Objective: Although postmenopausal (post-M) women have behavioral and biological risk factors for HIV infection, the activity of preexposure prophylaxis (PrEP) agents in older adults has not been well studied. Design: We used an ex-vivo approach to compare the tissue concentrations of tenofovir (TFV) diphosphate (TFVdp) and emtricitabine (FTC) triphosphate (FTCtp) in cervical tissues from premenopausal (pre-M) and post-M women. Method: Cervical explants from 16 pre-M and 11 post-M women were incubated in 10-300 μg/ml TFV or FTC for 24 h. Explants were then snap frozen in liquid nitrogen and stored until analysis. TFVdp and FTCtp were quantified using tandem liquid chromatography-mass spectrometry. Results: Active metabolite concentrations of TFVdp were more than nine-fold lower in post-M explants (P < 0.05). The percentage of TFV converted to TFVdp in pre-M explants was 0.0038 [below the limit of quantification (BLQ)-0.5886] compared with 0.0004 (BLQ-0.0706) in post-M explants. The majority of FTCtp concentrations were BLQ. For both TFVdp and FTCtp, there was a trend for more unquantifiable concentrations in post-M vs. pre-M (TFV: 38 vs. 21%, P = 0.2; FTC: 71 vs. 52%, P = 0.2). Conclusion: These findings could have implications in the use of nucleotide-based PrEP strategies targeted to older women. If validated in vivo, lower exposures of active nucleoside/tide metabolites could mean post-M women need higher doses of TFV-based PrEP to achieve protective efficacy.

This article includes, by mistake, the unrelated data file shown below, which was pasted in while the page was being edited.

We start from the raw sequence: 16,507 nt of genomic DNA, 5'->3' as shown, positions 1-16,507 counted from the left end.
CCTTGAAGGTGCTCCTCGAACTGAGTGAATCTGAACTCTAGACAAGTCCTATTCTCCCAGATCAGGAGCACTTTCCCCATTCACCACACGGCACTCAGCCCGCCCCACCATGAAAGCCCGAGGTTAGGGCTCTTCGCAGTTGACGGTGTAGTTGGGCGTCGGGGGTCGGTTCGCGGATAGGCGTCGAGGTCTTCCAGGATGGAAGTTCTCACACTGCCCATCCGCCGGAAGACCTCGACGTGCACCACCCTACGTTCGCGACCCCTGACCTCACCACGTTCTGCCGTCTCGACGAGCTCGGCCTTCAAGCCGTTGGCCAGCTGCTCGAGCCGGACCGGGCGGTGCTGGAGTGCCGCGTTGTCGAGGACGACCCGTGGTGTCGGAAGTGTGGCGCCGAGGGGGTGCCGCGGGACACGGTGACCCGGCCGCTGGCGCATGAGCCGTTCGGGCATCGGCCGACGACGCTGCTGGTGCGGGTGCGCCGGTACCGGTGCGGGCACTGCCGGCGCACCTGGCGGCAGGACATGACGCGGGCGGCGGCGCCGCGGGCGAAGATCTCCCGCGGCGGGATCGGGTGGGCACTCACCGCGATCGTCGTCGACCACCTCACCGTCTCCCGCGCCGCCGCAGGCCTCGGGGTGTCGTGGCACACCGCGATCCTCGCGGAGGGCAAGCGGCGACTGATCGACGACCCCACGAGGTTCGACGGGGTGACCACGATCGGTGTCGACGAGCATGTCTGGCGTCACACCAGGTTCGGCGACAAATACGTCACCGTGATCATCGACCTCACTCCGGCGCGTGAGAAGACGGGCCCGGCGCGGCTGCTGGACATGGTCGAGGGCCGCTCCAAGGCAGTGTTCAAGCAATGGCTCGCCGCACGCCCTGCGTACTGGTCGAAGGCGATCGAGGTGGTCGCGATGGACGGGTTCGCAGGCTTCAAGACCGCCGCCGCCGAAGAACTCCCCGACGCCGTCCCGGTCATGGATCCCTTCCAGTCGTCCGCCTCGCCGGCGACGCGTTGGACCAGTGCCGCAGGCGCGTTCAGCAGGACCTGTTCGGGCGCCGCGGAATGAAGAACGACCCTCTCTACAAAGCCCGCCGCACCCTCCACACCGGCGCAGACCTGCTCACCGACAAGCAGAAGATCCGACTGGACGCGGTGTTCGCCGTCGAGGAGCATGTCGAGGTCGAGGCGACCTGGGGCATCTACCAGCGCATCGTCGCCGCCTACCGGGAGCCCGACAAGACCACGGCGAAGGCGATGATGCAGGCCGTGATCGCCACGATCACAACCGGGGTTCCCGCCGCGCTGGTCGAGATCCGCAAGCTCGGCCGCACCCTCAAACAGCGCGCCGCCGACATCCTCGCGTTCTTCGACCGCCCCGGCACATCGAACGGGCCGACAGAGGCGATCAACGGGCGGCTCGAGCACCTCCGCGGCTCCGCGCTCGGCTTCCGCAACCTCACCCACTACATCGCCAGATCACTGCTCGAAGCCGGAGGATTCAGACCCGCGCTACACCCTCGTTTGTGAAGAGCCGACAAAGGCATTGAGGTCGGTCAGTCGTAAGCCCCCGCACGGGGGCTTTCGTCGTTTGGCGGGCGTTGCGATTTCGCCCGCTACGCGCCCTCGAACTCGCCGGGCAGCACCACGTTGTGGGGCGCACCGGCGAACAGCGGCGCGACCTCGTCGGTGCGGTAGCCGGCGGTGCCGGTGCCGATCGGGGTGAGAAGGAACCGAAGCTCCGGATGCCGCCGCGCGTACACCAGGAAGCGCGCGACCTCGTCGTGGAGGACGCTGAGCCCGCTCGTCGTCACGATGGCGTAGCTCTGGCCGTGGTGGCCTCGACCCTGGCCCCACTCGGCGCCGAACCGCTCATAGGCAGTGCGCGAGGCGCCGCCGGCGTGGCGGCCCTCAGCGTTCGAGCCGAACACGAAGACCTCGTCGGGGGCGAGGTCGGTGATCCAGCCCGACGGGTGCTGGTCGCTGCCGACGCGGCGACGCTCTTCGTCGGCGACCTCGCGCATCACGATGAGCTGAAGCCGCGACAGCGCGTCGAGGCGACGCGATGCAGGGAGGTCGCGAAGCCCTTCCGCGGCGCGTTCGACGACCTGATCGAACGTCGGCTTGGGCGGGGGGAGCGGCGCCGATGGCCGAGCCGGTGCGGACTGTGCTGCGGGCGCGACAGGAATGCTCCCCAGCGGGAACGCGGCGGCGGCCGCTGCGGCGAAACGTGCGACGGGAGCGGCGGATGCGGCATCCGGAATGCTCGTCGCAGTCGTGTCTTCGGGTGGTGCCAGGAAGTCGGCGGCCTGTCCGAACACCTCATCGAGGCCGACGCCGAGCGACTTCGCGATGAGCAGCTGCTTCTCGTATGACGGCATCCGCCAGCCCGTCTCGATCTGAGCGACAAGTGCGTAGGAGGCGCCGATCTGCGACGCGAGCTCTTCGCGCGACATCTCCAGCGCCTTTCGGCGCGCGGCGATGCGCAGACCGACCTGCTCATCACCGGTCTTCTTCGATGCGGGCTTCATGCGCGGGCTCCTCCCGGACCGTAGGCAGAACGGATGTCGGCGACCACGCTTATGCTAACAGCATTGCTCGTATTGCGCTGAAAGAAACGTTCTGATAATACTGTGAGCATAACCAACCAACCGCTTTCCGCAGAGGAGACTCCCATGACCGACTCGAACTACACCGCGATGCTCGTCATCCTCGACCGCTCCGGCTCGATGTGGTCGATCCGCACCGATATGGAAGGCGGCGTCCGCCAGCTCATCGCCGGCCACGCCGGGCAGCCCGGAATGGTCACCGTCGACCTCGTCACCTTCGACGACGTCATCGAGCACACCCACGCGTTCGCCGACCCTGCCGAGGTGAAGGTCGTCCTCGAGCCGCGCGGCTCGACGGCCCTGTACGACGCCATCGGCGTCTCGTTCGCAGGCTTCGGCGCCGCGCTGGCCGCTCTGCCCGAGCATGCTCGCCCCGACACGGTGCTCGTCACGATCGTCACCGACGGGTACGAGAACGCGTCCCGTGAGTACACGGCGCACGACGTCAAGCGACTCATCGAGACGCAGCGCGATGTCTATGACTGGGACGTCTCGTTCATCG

|Original language||English (US)|
|Number of pages||5|
|State||Published - Jan 2 2018|
Bibliographical noteFunding Information:
The work was financially supported by the Department of Experimental and Clinical Pharmacology, College of Pharmacy, University of Minnesota and the Deborah E Powell Women’s Center, University of Minnesota. Tissue specimens were collected under the University of Minnesota BioNet Tissue Procurement Facility. Tenofovir and emtricitabine was obtained through the NIH AIDS Reagent Program, Division of AIDS, NIAID, NIH.
Copyright © 2017 Wolters Kluwer Health, Inc. All rights reserved.
- preexposure prophylaxis